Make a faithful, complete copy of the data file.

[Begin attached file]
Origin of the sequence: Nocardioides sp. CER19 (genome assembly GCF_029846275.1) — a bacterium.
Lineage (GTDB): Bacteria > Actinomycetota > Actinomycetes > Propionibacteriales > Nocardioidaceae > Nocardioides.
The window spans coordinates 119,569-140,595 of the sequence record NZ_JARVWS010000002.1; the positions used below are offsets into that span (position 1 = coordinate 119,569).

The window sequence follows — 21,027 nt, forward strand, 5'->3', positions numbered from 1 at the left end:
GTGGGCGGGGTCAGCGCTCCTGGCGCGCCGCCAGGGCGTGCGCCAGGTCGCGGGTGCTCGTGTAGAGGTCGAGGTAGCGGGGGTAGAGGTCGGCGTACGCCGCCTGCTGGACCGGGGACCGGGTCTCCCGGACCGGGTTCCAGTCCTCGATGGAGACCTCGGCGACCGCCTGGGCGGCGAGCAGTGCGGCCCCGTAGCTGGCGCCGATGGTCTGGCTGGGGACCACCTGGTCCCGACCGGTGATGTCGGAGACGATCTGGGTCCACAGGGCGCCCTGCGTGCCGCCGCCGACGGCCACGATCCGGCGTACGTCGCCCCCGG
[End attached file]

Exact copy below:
Origin of the sequence: Nocardioides sp. CER19 (genome assembly GCF_029846275.1) — a bacterium.
Lineage (GTDB): Bacteria > Actinomycetota > Actinomycetes > Propionibacteriales > Nocardioidaceae > Nocardioides.
The window spans coordinates 119,569-140,595 of the sequence record NZ_JARVWS010000002.1; the positions used below are offsets into that span (position 1 = coordinate 119,569).

The window sequence follows — 21,027 nt, forward strand, 5'->3', positions numbered from 1 at the left end:
GTGGGCGGGGTCAGCGCTCCTGGCGCGCCGCCAGGGCGTGCGCCAGGTCGCGGGTGCTCGTGTAGAGGTCGAGGTAGCGGGGGTAGAGGTCGGCGTACGCCGCCTGCTGGACCGGGGACCGGGTCTCCCGGACCGGGTTCCAGTCCTCGATGGAGACCTCGGCGACCGCCTGGGCGGCGAGCAGTGCGGCCCCGTAGCTGGCGCCGATGGTCTGGCTGGGGACCACCTGGTCCCGACCGGTGATGTCGGAGACGATCTGGGTCCACAGGGCGCCCTGCGTGCCGCCGCCGACGGCCACGATCCGGCGTACGTCGCCCCCGG